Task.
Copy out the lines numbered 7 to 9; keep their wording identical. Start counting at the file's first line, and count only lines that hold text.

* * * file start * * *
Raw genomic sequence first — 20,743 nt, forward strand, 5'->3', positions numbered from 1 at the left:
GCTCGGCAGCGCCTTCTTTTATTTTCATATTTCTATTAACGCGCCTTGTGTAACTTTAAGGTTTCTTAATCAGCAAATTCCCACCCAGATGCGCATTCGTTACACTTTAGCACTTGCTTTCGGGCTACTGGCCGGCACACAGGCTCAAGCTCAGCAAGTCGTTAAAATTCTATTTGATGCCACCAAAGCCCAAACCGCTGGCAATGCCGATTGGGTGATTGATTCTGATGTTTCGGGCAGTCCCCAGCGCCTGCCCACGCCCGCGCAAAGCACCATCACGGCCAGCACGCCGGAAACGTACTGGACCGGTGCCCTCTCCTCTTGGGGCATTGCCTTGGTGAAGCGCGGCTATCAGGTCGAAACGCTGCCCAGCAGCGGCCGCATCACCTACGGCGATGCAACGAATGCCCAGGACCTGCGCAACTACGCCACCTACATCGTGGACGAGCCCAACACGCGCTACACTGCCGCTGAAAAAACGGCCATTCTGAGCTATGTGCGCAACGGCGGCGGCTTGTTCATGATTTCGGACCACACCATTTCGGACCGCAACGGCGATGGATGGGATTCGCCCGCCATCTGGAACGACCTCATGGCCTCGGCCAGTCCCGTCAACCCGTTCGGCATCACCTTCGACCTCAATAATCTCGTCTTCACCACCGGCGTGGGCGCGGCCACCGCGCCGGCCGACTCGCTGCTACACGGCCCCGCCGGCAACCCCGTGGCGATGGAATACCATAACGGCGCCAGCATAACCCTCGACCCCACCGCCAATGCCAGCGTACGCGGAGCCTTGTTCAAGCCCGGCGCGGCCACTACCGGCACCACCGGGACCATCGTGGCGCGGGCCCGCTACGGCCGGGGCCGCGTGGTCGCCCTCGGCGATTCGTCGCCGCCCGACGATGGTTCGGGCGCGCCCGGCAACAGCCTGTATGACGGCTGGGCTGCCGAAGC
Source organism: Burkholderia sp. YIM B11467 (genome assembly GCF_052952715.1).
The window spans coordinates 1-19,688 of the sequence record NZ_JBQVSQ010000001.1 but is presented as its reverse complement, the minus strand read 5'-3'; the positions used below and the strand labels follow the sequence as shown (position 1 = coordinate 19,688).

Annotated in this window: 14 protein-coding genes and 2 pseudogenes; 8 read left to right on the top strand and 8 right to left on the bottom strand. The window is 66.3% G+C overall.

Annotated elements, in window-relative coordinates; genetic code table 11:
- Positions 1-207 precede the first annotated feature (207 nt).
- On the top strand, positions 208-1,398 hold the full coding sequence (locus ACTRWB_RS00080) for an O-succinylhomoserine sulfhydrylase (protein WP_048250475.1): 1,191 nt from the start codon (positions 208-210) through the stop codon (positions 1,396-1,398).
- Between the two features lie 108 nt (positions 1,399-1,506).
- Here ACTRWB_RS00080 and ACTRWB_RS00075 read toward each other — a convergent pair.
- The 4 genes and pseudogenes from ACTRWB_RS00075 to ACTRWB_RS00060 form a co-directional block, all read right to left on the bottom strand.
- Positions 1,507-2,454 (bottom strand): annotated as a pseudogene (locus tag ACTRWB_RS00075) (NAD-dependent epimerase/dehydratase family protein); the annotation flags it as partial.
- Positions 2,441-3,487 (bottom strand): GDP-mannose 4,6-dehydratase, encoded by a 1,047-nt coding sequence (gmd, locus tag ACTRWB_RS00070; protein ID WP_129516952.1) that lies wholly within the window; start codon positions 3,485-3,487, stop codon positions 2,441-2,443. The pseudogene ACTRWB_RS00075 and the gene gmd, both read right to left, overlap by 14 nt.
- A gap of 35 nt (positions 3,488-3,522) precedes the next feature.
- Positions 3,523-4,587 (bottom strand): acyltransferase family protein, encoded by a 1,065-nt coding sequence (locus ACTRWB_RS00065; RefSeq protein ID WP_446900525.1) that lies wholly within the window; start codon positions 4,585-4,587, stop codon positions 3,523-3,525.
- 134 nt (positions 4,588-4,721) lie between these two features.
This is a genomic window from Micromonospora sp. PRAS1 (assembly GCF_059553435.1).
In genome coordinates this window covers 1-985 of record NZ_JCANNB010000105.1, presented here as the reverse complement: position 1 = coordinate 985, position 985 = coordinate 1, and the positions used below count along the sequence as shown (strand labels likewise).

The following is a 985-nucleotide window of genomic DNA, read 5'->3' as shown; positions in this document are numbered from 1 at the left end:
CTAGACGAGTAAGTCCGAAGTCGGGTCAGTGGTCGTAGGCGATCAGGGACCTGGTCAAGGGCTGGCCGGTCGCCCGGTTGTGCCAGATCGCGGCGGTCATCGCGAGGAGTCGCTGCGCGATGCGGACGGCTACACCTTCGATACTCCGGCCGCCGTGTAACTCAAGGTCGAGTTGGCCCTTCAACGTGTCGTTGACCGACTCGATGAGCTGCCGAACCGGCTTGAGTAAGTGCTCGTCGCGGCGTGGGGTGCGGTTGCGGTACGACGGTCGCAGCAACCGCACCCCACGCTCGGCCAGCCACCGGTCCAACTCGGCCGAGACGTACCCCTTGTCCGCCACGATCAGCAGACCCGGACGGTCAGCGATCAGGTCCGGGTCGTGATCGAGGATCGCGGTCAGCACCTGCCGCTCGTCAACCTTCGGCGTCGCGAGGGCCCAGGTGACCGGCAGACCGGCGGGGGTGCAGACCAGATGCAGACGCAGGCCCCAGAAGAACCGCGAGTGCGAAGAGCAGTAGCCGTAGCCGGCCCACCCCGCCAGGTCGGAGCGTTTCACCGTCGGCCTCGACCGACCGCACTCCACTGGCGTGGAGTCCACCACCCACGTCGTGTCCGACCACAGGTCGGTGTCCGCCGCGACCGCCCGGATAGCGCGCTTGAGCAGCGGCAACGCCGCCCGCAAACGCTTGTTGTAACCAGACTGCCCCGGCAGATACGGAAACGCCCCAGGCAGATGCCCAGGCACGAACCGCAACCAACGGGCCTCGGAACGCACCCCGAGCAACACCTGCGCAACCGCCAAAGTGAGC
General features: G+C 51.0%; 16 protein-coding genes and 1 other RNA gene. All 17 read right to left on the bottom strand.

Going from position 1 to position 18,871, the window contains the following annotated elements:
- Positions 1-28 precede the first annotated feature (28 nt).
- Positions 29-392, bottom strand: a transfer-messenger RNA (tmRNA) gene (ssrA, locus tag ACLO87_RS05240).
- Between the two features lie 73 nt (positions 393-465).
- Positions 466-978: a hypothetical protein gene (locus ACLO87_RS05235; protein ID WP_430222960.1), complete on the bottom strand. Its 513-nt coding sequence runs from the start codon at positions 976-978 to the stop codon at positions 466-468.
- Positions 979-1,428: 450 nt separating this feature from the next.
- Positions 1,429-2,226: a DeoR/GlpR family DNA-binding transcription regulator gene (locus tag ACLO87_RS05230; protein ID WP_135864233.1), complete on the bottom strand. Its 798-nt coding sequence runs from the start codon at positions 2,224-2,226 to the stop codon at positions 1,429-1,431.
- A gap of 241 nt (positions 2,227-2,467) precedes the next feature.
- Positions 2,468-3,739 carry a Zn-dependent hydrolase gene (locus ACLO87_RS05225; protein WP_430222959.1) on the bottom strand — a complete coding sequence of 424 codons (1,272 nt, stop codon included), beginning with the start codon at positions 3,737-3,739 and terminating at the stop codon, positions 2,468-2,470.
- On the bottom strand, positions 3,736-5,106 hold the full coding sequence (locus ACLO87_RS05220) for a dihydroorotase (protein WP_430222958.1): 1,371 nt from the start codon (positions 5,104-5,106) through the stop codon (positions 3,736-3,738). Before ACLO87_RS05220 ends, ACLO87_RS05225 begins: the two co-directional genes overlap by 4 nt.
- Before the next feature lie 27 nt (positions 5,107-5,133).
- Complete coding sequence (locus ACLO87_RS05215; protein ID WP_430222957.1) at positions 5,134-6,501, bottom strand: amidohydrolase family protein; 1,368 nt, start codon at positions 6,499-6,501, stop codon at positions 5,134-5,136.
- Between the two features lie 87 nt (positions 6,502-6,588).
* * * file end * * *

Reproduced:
- Positions 1-207 precede the first annotated feature (207 nt).
- On the top strand, positions 208-1,398 hold the full coding sequence (locus ACTRWB_RS00080) for an O-succinylhomoserine sulfhydrylase (protein WP_048250475.1): 1,191 nt from the start codon (positions 208-210) through the stop codon (positions 1,396-1,398).
- Between the two features lie 108 nt (positions 1,399-1,506).